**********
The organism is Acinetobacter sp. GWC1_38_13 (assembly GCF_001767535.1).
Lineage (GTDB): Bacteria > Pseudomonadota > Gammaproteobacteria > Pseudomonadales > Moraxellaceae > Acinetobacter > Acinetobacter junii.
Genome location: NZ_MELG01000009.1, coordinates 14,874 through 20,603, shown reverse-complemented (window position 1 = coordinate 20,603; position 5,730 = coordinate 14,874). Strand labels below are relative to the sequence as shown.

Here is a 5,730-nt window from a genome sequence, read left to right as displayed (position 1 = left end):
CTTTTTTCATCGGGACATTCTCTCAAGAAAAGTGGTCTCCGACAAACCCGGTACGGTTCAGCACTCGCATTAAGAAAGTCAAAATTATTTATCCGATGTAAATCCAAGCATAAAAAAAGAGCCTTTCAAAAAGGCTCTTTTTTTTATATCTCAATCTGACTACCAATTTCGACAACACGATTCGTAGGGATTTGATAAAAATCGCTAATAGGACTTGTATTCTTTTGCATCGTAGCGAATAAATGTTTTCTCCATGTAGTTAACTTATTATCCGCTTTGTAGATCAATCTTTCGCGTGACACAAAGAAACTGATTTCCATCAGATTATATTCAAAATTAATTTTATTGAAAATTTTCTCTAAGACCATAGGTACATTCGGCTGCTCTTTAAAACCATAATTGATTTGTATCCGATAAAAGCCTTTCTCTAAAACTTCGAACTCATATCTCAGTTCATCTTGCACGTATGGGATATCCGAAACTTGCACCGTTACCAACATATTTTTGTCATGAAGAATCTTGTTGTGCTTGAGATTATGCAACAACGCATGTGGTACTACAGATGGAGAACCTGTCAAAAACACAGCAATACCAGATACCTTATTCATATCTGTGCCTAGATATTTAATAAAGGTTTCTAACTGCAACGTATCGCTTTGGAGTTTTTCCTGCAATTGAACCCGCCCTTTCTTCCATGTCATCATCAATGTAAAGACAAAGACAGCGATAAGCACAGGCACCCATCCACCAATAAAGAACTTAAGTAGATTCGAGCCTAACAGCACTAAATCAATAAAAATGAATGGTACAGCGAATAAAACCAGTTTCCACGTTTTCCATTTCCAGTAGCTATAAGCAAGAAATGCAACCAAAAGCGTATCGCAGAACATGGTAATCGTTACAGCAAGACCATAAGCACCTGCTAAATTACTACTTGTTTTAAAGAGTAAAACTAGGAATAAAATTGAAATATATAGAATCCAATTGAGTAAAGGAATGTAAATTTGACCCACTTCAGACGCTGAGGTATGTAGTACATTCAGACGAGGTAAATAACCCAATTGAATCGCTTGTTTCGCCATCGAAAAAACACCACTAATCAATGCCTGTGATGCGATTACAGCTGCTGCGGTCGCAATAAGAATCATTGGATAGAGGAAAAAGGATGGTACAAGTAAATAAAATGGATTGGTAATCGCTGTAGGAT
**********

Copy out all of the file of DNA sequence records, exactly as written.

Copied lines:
The organism is Acinetobacter sp. GWC1_38_13 (assembly GCF_001767535.1).
Lineage (GTDB): Bacteria > Pseudomonadota > Gammaproteobacteria > Pseudomonadales > Moraxellaceae > Acinetobacter > Acinetobacter junii.
Genome location: NZ_MELG01000009.1, coordinates 14,874 through 20,603, shown reverse-complemented (window position 1 = coordinate 20,603; position 5,730 = coordinate 14,874). Strand labels below are relative to the sequence as shown.

Here is a 5,730-nt window from a genome sequence, read left to right as displayed (position 1 = left end):
CTTTTTTCATCGGGACATTCTCTCAAGAAAAGTGGTCTCCGACAAACCCGGTACGGTTCAGCACTCGCATTAAGAAAGTCAAAATTATTTATCCGATGTAAATCCAAGCATAAAAAAAGAGCCTTTCAAAAAGGCTCTTTTTTTTATATCTCAATCTGACTACCAATTTCGACAACACGATTCGTAGGGATTTGATAAAAATCGCTAATAGGACTTGTATTCTTTTGCATCGTAGCGAATAAATGTTTTCTCCATGTAGTTAACTTATTATCCGCTTTGTAGATCAATCTTTCGCGTGACACAAAGAAACTGATTTCCATCAGATTATATTCAAAATTAATTTTATTGAAAATTTTCTCTAAGACCATAGGTACATTCGGCTGCTCTTTAAAACCATAATTGATTTGTATCCGATAAAAGCCTTTCTCTAAAACTTCGAACTCATATCTCAGTTCATCTTGCACGTATGGGATATCCGAAACTTGCACCGTTACCAACATATTTTTGTCATGAAGAATCTTGTTGTGCTTGAGATTATGCAACAACGCATGTGGTACTACAGATGGAGAACCTGTCAAAAACACAGCAATACCAGATACCTTATTCATATCTGTGCCTAGATATTTAATAAAGGTTTCTAACTGCAACGTATCGCTTTGGAGTTTTTCCTGCAATTGAACCCGCCCTTTCTTCCATGTCATCATCAATGTAAAGACAAAGACAGCGATAAGCACAGGCACCCATCCACCAATAAAGAACTTAAGTAGATTCGAGCCTAACAGCACTAAATCAATAAAAATGAATGGTACAGCGAATAAAACCAGTTTCCACGTTTTCCATTTCCAGTAGCTATAAGCAAGAAATGCAACCAAAAGCGTATCGCAGAACATGGTAATCGTTACAGCAAGACCATAAGCACCTGCTAAATTACTACTTGTTTTAAAGAGTAAAACTAGGAATAAAATTGAAATATATAGAATCCAATTGAGTAAAGGAATGTAAATTTGACCCACTTCAGACGCTGAGGTATGTAGTACATTCAGACGAGGTAAATAACCCAATTGAATCGCTTGTTTCGCCATCGAAAAAACACCACTAATCAATGCCTGTGATGCGATTACAGCTGCTGCGGTCGCAATAAGAATCATTGGATAGAGGAAAAAGGATGGTACAAGTAAATAAAATGGATTGGTAATCGCTGTAGGAT